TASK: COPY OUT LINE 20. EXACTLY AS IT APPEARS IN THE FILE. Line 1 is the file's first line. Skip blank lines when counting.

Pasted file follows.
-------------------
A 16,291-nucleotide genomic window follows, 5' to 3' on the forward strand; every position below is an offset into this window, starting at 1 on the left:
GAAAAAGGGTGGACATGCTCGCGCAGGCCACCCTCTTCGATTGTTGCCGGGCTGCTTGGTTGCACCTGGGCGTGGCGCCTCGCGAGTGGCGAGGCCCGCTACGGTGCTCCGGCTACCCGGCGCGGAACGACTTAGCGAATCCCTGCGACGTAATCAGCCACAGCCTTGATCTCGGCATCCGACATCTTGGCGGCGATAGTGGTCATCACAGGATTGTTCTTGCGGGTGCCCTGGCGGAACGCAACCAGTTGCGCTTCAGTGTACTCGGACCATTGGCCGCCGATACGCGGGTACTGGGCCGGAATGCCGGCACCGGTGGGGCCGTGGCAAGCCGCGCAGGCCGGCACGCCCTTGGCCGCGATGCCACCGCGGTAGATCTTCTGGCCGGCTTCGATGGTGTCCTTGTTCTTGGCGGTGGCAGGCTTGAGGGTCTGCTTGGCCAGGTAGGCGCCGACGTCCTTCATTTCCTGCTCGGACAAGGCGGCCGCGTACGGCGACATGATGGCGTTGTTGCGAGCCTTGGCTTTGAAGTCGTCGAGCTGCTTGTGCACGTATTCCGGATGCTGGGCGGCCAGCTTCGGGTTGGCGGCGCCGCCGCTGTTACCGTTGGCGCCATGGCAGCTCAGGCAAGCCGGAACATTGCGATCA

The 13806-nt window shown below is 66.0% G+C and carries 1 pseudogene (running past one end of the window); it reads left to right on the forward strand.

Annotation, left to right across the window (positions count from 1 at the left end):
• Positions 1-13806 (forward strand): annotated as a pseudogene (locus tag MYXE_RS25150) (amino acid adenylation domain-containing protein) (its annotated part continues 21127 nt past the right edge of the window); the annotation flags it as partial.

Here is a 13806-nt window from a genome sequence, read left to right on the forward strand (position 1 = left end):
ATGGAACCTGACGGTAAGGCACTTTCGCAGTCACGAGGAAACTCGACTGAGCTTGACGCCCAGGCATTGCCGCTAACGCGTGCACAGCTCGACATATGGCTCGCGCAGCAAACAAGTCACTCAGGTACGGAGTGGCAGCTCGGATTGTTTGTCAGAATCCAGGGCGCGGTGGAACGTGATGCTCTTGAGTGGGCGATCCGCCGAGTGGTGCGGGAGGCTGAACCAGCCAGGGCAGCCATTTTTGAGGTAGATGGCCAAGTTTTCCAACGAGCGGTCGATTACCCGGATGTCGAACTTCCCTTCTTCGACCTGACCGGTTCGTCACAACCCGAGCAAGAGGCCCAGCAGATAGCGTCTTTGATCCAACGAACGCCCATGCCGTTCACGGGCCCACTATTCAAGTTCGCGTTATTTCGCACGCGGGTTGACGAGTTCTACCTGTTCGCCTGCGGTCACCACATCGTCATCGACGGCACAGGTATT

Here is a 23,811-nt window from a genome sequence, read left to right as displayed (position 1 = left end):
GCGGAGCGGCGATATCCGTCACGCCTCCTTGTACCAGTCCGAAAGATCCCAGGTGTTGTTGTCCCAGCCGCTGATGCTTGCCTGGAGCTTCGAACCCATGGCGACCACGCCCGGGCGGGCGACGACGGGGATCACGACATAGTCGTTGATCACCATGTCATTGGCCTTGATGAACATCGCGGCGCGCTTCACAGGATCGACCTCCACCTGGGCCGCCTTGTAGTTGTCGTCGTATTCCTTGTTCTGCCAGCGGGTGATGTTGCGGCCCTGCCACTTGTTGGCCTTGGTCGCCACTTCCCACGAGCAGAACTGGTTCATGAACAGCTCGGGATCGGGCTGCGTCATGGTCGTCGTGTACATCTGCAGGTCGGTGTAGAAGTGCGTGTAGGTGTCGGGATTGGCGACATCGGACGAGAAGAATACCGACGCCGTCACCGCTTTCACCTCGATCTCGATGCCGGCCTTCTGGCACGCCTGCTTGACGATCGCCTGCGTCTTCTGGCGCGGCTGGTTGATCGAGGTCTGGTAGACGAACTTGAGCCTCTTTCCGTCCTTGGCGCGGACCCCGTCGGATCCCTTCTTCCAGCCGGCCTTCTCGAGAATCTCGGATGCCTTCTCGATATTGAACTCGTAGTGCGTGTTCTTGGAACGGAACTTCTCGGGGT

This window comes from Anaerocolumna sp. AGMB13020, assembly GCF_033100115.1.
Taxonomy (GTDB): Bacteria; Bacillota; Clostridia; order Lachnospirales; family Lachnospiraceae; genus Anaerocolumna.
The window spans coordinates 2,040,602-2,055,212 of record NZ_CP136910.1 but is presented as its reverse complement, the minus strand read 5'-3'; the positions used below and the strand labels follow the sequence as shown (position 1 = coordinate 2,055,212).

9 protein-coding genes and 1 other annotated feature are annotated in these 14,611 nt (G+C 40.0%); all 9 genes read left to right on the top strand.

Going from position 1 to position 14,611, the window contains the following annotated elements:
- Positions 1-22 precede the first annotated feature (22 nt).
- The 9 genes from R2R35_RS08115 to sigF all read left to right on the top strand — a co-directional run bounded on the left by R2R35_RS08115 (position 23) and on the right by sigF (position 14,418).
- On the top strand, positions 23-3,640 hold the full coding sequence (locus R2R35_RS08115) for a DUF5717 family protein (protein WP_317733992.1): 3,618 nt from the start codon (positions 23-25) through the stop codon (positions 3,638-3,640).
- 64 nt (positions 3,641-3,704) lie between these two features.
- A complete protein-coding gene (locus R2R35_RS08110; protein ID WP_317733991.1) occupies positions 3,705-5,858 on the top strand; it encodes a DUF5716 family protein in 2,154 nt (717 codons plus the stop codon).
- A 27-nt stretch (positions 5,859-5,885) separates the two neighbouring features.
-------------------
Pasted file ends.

- A 27-nt stretch (positions 5,859-5,885) separates the two neighbouring features.